Turn on a TV, and you’ll see Microsoft running commercials touting something few men on the street know much about—cloud computing. So if the concept is starting to go mainstream, it shouldn’t come as a surprise that one of Seattle’s early movers in the space, Skytap, has already made some serious headway with its cloud computing offering in the past year.
Skytap made news yesterday when it said it pulled in a $10 million Series C venture round, led by Boston-based OpenView Venture Partners, and which included a trio of the company’s Seattle-based backers—Madrona Venture Group, Ignition Partners, and the Washington Research Foundation. I chatted with CEO Scott Roza yesterday to find out more about what the company is really doing to collect that kind of cash.
The company was founded in 2006 by University of Washington computer science professors Brian Bershad, Hank Levy, and Steve Gribble, as well as grad student David Richardson, back when there most certainly weren’t TV commercials on cloud computing. The basic idea with the cloud is that customers rent servers on a pay-as-you-go basis, and get access to their data (and processing power) anytime over the Internet. It’s supposed to allow organizations to save money and headaches by not having to buy and maintain their own in-house servers and other equipment. The big boys of tech—Amazon, Microsoft, Google—are all duking it out for market share in the early days of what some analysts predict will grow into a $60 billion market based on this recent model of computing.
So where does a little company like Skytap, with 30 employees, fit into this equation? While the big players are providing the essential infrastructure, Skytap sees itself as a maker of software that sits on top of the cloud systems offered by the other guys. The software applications are supposed to make sure everything runs automatically and seamlessly, especially when engineers are testing a new product, and teams from multiple geographic locations are trying to collaborate. The software layer of the cloud computing market, where Skytap sees itself playing, is probably worth more like $4 to $8 billion over time, Roza says.
“The power of Skytap is in the software, not infrastructure,” Roza says.
These are still very early days in the shift toward the cloud, and there’s a lot of curiosity among customers about what they might consider doing there, Roza says. Skytap has certainly had an interesting lens on how this market is evolving. The startup introduced its product about two and a half years ago. So far, early adopters on the IT side of organizations like Ellie Mae, Nuance Communications, Apptio, and Hargis Engineers have bought what Skytap is selling. Skytap also found its way into an important new stream of government agency customers last September when it struck a partnership with CSC (NYSE: CSC) to provide software for that company’s cloud-based development and test service.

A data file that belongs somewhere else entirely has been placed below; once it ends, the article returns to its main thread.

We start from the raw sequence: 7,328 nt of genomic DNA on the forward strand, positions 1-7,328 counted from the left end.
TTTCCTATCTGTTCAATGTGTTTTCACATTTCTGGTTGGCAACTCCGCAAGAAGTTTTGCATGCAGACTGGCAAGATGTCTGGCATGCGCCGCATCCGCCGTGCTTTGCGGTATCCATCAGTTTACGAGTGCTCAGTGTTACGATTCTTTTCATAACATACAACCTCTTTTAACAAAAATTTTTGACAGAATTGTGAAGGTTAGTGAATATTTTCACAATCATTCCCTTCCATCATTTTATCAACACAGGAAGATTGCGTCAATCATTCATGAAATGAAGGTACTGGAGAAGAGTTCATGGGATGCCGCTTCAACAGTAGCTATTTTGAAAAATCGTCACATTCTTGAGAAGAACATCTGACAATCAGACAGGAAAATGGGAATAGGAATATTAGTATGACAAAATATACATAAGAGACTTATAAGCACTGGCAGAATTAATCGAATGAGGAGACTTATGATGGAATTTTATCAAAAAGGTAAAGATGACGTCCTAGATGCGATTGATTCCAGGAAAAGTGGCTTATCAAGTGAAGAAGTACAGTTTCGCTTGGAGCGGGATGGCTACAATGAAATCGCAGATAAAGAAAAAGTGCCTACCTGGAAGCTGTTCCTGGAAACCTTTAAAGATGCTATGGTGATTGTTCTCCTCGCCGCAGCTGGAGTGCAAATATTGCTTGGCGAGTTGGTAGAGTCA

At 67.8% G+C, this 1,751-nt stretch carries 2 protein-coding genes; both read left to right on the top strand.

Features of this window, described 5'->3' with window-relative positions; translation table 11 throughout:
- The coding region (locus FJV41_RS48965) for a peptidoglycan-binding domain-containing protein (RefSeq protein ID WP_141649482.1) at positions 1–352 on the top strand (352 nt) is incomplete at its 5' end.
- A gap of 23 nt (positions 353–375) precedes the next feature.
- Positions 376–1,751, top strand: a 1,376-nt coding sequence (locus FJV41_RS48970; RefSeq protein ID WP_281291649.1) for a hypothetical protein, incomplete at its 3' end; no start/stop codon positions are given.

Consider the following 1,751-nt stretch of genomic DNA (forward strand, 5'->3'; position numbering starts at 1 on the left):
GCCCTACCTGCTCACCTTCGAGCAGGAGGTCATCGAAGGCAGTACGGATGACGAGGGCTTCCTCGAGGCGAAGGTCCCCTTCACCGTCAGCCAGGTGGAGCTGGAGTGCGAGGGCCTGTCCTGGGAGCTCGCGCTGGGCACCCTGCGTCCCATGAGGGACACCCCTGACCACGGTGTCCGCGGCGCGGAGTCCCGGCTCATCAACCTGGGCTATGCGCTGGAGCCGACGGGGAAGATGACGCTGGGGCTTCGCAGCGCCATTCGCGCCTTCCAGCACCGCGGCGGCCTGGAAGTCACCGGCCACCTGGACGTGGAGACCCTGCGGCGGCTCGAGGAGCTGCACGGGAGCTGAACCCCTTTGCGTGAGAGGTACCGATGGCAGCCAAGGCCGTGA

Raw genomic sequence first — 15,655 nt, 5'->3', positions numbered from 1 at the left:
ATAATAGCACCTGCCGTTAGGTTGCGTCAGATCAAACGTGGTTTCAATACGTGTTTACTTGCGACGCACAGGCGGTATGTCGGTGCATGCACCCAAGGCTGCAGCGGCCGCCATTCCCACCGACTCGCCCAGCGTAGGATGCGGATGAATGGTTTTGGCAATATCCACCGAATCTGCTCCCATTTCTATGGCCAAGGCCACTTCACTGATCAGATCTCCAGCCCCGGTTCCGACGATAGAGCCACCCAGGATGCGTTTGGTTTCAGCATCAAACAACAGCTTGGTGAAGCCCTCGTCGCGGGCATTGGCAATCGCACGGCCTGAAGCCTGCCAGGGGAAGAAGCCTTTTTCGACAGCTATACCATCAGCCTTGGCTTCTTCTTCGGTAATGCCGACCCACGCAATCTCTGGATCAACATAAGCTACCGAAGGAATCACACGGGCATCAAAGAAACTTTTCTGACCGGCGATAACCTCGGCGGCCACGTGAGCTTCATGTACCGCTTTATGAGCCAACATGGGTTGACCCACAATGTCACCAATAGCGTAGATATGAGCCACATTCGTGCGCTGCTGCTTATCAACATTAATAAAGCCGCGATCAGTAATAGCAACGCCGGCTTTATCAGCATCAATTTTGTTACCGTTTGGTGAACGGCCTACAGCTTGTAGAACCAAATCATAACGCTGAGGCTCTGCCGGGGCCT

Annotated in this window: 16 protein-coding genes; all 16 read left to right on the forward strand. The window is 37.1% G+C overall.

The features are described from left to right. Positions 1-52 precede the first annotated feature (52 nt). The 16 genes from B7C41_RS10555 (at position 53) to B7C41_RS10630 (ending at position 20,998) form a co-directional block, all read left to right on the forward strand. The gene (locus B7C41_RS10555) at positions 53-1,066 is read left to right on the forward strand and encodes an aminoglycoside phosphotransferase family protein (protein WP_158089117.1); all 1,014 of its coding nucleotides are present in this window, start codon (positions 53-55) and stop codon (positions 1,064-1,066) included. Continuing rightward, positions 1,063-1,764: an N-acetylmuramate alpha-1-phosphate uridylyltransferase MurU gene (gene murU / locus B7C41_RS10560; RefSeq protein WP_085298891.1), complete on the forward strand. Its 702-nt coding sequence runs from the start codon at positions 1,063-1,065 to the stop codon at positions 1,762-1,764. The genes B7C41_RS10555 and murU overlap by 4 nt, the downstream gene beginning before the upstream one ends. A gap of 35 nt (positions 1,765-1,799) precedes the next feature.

Last year was a big one for market adoption, and that caught the eyes of the VCs. Skytap doubled its customer base, and has a goal of doing it again this year. The company doesn’t disclose its finances, but it has 150 customers now, and it’s close enough to profitability that the $10 million financing provides “indefinite runway,” Roza says. It’s possible that Skytap could double its headcount this year, through hiring sales and marketing people as well as more in R&D, Roza says.
But clearly, the new financing is really about taking a company that has cleared a lot of its early technical hurdles and pushing it forward into a bigger sales and marketing player. That’s why OpenView Venture Partners made sense as the lead investor, Roza says.
Interestingly, OpenView didn’t come to this story through connections to the earliest VCs. OpenView had been scoping out the cloud computing space for a while, identified Skytap in a Gartner Group report, and started doing its own digging. As he got to know senior managing director Scott Maxwell and the OpenView crew, Roza says he was intrigued by the firm’s track record with helping startups get to the next level with expansion capital. But interestingly, OpenView offered more than just a track record. It also can provide actual help in sales and marketing through what it calls “OpenView Labs.” This is basically a small group of people OpenView employs to test marketing messages on customers, and offer advice to portfolio companies on how to tweak messages to better match what the customers want.
This will be an interesting time to survey customer attitudes about cloud computing. The field is mainly growing on usage from early adopters, and on new computing projects—not so much on migrating existing projects from in-house servers to the cloud, Roza says. Prices of cloud computing infrastructure rates have come down, which certainly helps customers justify making the leap now when the economy is still weak. The classic question—to build it in-house, or buy a product—is the main thing that customers need to wrestle with when they decide whether or not to buy from Skytap, Roza says.
These are sophisticated customers Skytap is dealing with, at the levels of chief information officers or vice presidents of engineering. They may get swept up in buzz like anybody else who watches a Microsoft TV commercial, but for Skytap to be successful it needs to make a strong case that its cloud computing software can save companies more time, money, and staff headaches. If the company can put its new capital to work on that front, it will be on its way to becoming what Roza calls a “large independent company” in Seattle.
Of course, it’s still too early to say if that will really happen. A lot of fundamental things to any business need to happen first.
“You have to build a terrific product, and wow your customers every day so much they tell their peers,” Roza says. “If you do those things, the rest will take care of itself.”